people would donate more just because they would know that they would be given a deduction and improvements would be made to student housing.” Although Tech’s fraternity and sorority members do not use their organization’s housing as a residence, Tech fraternities and sororities can still benefit, Cotton said. “I know that with Tech we are in a weird situation because we don’t particularly live in our fraternity and sorority houses,” he said. “The bill itself does not exclude us from receiving that extra tax benefit being that we don’t have as many people living at our houses.” Cotton will be speaking with the office of Congressman Randy Neugebauer. “I will be asking for his support and co-sponsor on the resolution,” Cotton said. “I would be going to him and explaining the benefits of cosponsoring this.” The bill was introduced on April 9, 2013, and it currently has 69 co-sponsors. Cotton will return from the lobbying trip May 1.

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La Vida

Skyviews hosts Game of Thrones themed dinner

Page 3 Wednesday, March 26, 2014

Rare Tennessee Williams story published NEW YORK (AP) — Before his mother became the model for Blanche DuBois of “A Streetcar Named Desire” and his sister the inspiration for Laura Wingfield of “The Glass Menagerie,” Tennessee Williams drew upon a college girlfriend — if only in name — to tell a story of desire, drunkenness and regret. “Crazy Night” is a work of short fiction unseen by the general public until this month’s release in the spring issue of The Strand Magazine, a quarterly based in Birmingham, Mich. The story is narrated by a college freshman who confides about his romance with a senior, Anna Jean. Williams, while attending the University of Missouri at Columbia, briefly dated fellow student Anna Jean O’Donnell and wrote poetry about her. “It (‘Crazy Night’) seems to have been written when Williams was rather young, probably around

the 1930s,” said Strand managing editor Andrew Gulli, who has previously unearthed works by Mark Twain, Joseph Heller and Robert Louis Stevenson. “The funny thing is that Williams in his notebooks and memoirs went into a lot of detail about his love affairs but with Anna Jean he made only a passing mention. Could this be the missing piece of the puzzle?” Gulli found the story in the University of Texas at Austin’s Harry Ransom Center, one of the country’s top literary archives. “Crazy Night” is set on an unnamed campus in the early ‘30s, after the stock market crash of October 1929 and before the 1933 repeal of Prohibition, when “students graduating or flunking out of college had practically every reason for getting drunk and little or nothing that was fit to drink.” The title refers to a ritual at the end of spring term dur-

ing which students are expected to binge on alcohol and sex, a bacchanal “feverishly gay” on the surface but “really the saddest night of the year.” “There is a theme of disappointment, the old ‘mendacity theme’ from ‘Cat on a Hot Tin Roof,’” Gulli says. “He could show how beneath the cloak of respectability his characters had horrible insecurities and dark secrets. Williams was a master of showing the desperation and need humans have for companionship and was equally skilled at showing how relationships go sour and lead to cynicism.” Williams was celebrated for his plays, but he wrote short stories for decades, many appearing in the 1985 anthology “Tennessee Williams: Collected Stories.” In the book’s introduction, Williams’ friend Gore Vidal wrote that the stories were essentially a fictionalized diary for Williams, who died in 1983.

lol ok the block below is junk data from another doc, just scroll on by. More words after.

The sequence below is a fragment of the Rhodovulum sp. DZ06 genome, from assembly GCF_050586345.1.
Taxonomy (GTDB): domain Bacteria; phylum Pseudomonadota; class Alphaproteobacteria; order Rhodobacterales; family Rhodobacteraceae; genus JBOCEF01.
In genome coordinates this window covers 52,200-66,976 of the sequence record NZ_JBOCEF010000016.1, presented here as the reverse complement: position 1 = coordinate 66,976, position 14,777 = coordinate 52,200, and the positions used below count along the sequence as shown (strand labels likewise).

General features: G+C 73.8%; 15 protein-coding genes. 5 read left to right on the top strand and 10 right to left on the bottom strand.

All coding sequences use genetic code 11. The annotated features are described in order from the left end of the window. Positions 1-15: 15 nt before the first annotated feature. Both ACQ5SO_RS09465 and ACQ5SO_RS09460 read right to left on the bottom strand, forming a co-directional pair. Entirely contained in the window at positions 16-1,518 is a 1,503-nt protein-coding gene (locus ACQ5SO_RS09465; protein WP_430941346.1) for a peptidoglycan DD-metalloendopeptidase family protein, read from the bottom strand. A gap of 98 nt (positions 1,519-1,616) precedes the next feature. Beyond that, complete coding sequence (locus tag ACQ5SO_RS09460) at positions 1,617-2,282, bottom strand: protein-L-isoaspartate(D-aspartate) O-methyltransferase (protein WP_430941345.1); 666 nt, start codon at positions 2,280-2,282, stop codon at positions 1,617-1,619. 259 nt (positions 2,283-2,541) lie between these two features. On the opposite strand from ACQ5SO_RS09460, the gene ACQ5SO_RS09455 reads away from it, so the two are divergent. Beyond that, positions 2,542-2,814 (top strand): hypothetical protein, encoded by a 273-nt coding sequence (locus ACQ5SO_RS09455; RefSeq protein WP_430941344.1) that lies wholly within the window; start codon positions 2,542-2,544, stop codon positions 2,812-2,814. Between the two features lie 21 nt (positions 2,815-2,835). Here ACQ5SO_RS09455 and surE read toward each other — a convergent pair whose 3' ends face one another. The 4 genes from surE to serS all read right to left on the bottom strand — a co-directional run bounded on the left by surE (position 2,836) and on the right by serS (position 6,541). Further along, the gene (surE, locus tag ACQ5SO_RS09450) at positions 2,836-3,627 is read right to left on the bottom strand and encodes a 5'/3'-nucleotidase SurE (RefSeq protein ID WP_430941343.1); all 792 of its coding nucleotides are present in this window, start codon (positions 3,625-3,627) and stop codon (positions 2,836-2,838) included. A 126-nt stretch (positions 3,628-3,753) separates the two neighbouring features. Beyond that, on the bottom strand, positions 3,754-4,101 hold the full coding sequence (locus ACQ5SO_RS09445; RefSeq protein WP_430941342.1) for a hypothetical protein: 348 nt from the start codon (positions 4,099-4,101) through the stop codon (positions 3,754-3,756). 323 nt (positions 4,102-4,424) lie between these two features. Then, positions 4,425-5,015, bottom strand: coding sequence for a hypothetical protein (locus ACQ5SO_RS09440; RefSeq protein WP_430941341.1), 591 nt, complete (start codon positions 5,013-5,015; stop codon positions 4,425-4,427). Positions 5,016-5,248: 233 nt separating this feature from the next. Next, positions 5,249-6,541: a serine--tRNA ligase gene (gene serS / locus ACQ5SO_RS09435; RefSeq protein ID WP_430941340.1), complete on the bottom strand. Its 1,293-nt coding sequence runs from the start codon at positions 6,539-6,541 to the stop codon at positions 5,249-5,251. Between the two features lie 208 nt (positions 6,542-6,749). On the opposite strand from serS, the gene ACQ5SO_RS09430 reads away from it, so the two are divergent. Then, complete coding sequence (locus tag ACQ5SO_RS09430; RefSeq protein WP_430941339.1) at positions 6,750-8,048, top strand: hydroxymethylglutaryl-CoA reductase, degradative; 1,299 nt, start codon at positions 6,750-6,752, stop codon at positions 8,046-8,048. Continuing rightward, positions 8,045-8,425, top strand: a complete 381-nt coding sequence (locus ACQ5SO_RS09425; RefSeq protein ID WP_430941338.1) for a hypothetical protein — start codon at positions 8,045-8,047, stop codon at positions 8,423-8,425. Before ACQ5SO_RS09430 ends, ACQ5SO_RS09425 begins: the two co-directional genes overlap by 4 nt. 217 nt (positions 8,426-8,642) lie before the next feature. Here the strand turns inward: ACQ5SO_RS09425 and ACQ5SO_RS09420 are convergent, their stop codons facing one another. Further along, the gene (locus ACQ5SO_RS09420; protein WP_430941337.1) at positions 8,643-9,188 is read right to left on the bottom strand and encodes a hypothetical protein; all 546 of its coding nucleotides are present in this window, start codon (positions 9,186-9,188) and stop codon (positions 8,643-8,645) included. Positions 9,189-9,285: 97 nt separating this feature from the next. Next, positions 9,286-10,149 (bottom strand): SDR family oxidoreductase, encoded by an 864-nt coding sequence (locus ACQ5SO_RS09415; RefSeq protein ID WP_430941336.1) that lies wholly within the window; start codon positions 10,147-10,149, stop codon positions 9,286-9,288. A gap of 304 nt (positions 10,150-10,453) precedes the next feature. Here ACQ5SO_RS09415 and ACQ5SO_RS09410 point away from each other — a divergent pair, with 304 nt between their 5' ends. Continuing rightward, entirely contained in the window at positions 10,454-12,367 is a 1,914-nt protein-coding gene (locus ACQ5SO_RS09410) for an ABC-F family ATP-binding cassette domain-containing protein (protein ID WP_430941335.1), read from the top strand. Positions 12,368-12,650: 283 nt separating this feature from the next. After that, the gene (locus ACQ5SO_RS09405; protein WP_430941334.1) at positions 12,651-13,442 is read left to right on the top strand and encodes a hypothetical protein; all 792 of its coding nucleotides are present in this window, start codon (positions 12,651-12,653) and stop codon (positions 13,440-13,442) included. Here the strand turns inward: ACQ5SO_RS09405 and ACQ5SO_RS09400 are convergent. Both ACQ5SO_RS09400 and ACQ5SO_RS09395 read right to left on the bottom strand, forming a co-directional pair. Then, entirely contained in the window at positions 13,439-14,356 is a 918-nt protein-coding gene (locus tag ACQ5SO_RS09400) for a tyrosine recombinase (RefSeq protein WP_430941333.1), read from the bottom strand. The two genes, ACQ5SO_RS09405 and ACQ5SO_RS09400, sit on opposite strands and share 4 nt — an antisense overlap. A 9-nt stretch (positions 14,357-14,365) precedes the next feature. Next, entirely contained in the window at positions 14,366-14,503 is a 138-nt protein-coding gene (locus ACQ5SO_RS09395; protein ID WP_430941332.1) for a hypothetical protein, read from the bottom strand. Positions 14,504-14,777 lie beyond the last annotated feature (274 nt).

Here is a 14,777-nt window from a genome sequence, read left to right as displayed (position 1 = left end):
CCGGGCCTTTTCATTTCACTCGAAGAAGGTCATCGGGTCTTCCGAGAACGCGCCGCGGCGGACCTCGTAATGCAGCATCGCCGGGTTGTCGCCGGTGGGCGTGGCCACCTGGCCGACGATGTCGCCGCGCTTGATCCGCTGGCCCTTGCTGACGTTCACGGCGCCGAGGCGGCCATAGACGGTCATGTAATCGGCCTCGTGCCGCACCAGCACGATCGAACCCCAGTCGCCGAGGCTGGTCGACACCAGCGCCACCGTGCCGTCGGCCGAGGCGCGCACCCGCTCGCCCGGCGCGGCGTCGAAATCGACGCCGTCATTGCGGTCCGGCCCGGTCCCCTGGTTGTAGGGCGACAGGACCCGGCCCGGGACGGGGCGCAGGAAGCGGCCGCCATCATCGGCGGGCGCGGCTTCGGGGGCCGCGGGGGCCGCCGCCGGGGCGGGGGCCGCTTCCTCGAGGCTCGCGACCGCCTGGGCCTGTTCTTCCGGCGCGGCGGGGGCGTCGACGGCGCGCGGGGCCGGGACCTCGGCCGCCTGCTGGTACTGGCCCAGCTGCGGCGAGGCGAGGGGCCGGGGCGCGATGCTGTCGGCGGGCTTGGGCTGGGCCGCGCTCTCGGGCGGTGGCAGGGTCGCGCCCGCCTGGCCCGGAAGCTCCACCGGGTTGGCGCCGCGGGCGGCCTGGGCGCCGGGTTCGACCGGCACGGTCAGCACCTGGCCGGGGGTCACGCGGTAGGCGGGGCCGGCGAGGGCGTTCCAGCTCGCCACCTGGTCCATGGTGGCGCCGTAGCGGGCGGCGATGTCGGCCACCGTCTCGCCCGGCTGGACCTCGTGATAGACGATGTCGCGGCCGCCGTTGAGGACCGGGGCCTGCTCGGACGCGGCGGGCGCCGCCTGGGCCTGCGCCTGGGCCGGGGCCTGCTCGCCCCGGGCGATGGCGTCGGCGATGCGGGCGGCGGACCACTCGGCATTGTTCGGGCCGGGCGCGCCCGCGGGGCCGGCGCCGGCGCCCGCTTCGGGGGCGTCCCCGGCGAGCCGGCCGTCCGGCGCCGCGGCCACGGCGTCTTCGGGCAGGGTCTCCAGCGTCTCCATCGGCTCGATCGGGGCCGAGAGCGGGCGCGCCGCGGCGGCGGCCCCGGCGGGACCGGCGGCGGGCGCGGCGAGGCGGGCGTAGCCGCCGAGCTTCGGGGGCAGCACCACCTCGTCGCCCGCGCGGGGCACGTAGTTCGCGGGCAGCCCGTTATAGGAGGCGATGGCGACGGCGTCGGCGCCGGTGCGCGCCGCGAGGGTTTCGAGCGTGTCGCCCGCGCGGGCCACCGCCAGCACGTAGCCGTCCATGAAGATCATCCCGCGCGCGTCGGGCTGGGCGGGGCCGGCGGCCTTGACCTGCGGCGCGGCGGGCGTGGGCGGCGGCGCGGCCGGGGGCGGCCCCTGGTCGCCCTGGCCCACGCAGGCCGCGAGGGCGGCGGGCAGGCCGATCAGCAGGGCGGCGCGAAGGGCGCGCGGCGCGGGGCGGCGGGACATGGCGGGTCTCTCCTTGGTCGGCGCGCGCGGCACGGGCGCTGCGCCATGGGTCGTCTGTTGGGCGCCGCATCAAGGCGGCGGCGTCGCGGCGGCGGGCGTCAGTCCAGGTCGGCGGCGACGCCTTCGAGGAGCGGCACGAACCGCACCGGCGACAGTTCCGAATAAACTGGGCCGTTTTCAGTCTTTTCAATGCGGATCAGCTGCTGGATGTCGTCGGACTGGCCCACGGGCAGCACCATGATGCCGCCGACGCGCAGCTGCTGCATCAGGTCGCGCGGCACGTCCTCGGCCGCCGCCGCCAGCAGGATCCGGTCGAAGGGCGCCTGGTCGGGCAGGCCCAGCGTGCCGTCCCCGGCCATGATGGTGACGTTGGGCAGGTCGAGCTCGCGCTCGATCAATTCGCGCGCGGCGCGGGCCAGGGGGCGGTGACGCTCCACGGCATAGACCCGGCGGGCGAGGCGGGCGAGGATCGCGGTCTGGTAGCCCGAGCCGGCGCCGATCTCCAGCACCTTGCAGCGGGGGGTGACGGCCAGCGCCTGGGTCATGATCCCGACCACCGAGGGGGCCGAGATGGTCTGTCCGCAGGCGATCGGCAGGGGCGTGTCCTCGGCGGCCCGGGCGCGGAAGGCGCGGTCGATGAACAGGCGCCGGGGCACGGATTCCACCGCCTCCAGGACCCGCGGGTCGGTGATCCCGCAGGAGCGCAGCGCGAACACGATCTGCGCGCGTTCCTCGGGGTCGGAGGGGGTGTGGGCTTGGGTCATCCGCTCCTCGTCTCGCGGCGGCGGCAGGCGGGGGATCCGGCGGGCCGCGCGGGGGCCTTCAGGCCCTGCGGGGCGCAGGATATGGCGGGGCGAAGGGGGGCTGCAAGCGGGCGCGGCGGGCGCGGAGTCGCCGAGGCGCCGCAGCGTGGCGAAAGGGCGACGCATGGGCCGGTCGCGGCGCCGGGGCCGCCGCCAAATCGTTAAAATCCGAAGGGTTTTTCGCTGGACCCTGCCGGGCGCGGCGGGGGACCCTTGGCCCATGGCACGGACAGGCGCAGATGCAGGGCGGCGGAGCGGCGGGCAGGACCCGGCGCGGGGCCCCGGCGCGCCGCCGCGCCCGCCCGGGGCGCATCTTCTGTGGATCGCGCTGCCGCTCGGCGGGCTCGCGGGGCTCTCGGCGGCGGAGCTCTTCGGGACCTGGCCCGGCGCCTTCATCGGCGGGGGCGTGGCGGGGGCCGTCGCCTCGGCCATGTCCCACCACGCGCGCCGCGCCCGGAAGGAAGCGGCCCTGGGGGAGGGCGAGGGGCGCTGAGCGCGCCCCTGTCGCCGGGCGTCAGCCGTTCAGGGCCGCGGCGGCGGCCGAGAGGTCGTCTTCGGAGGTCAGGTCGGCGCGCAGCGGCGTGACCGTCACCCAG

Roadside hit-and-run alerts become law in Colorado Dragon eggs, chairs covered in knives and armor masks surrounding a room — no, this isn’t a scene of the HBO fantasy drama “Game of Thrones.” Skyviews of Texas Tech hosted a themed dinner based on the critically acclaimed show Tuesday night. Mike Nghiem, general manager and lab administrator at Skyviews restaurant, said the dinner is part of a series created as a senior project for restaurant, hotel and institutional management students. “So every single student at one point in the semester will not only be the manager, who is kind of in charge, but they’ll wait tables, they’ll bar-back, they’ll host, they’ll cook, they’ll prep, they’ll wash dishes,” he said, “so they’ll do everything in the restaurant, so that way they can know what it’s like to be in every position and in every role, and they can be more effective managers that way.” Students are also in charge of decorating, music choices and marketing of their event, he said. Nghiem said he and his executive chef get together at the

PHOTOS BY DANIELLE ZARAGOZA/The Daily Toreador

MASKS AND SWORDS are laid out as decorations and to use in photos during the Game of Thrones Dinner Series Tuesday at the Skyviews Restaurant.

COOPER RUTTELA, A sophomore restaurant hotel and institutional management major from Yorba Linda, Calif., uses dry ice to make a special dish during the Game of Thrones Dinner Series Tuesday at the Skyviews Restaurant.

beginning of the semester and come up with the 12 themes of these dinners. They focus on themes they think will be fun, accessible to the public and lend themselves to make menus based on their themes. “We wanted to do something

rustic with some wild game and so we thought something like the medieval times — and then that kind of evolved to Game of Thrones, because it’s a really popular show, and we thought that would be very popular,” he said. ➤➤lavida@dailytoreador.com